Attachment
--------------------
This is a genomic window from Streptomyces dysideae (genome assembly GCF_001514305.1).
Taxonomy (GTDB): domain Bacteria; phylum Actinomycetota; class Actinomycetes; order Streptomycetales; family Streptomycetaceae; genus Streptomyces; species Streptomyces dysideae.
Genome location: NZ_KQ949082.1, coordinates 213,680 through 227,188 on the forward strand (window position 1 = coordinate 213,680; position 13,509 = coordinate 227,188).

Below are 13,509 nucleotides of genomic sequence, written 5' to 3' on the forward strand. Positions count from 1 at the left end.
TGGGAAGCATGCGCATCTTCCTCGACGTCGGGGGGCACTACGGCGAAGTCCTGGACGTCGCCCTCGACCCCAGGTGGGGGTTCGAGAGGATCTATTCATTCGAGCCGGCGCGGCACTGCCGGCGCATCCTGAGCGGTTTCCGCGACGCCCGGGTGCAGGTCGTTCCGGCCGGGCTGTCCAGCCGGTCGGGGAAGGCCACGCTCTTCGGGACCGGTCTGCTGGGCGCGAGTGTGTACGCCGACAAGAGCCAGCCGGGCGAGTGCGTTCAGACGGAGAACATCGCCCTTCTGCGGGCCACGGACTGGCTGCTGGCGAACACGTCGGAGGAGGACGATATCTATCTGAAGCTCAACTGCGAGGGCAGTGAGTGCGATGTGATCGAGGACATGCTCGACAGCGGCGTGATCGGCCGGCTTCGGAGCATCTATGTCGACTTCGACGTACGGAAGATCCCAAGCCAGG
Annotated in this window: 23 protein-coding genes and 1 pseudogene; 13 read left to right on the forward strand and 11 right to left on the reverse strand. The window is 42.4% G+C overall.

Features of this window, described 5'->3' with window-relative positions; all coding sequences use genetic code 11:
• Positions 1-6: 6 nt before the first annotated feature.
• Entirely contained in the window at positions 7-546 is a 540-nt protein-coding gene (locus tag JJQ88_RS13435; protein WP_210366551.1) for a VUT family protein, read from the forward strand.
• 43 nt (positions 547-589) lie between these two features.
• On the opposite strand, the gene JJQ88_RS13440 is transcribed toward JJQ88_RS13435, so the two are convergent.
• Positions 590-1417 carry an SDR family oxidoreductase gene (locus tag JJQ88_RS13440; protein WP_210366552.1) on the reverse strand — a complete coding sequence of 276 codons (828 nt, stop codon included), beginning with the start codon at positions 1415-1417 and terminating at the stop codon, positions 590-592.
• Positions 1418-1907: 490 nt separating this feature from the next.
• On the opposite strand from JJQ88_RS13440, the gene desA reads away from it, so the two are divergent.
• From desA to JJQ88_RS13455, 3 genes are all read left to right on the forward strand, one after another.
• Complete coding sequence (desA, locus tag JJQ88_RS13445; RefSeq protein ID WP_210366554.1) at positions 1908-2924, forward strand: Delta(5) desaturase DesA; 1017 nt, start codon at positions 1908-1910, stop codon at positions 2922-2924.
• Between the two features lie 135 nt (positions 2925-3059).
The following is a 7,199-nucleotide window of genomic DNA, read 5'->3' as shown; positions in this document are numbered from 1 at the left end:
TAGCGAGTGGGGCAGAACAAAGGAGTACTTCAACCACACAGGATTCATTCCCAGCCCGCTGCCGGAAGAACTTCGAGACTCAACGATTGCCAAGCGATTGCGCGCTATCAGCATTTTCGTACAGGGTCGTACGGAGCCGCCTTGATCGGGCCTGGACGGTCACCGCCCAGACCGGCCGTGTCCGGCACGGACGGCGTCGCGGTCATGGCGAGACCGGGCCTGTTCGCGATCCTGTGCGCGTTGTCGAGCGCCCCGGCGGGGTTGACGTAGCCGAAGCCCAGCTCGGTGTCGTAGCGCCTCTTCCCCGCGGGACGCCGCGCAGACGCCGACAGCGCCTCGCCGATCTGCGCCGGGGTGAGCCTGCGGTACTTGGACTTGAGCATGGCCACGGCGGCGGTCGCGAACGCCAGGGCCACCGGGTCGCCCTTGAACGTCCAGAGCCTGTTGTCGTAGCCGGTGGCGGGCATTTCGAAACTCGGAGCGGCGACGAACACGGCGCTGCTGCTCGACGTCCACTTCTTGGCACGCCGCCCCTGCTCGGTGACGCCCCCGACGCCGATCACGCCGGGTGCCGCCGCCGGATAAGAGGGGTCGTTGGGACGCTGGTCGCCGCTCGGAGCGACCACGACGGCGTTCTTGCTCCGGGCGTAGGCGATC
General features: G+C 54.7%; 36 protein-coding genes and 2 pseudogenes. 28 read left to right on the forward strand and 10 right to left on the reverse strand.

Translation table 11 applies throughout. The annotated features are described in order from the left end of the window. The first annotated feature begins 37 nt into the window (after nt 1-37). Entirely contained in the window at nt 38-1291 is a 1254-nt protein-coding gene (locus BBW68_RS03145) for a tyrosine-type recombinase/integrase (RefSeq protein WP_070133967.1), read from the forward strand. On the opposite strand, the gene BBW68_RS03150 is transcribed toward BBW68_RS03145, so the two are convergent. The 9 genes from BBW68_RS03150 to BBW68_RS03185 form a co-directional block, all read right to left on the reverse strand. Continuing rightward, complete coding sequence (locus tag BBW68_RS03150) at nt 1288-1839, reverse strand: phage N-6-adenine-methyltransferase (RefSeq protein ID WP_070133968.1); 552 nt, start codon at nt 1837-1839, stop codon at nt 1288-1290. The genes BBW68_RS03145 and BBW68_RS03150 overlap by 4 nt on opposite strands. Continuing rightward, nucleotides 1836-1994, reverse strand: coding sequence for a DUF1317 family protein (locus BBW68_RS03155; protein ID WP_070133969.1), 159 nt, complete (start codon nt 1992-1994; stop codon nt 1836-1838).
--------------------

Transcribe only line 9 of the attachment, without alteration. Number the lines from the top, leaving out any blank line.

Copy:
• Entirely contained in the window at positions 7-546 is a 540-nt protein-coding gene (locus tag JJQ88_RS13435; protein WP_210366551.1) for a VUT family protein, read from the forward strand.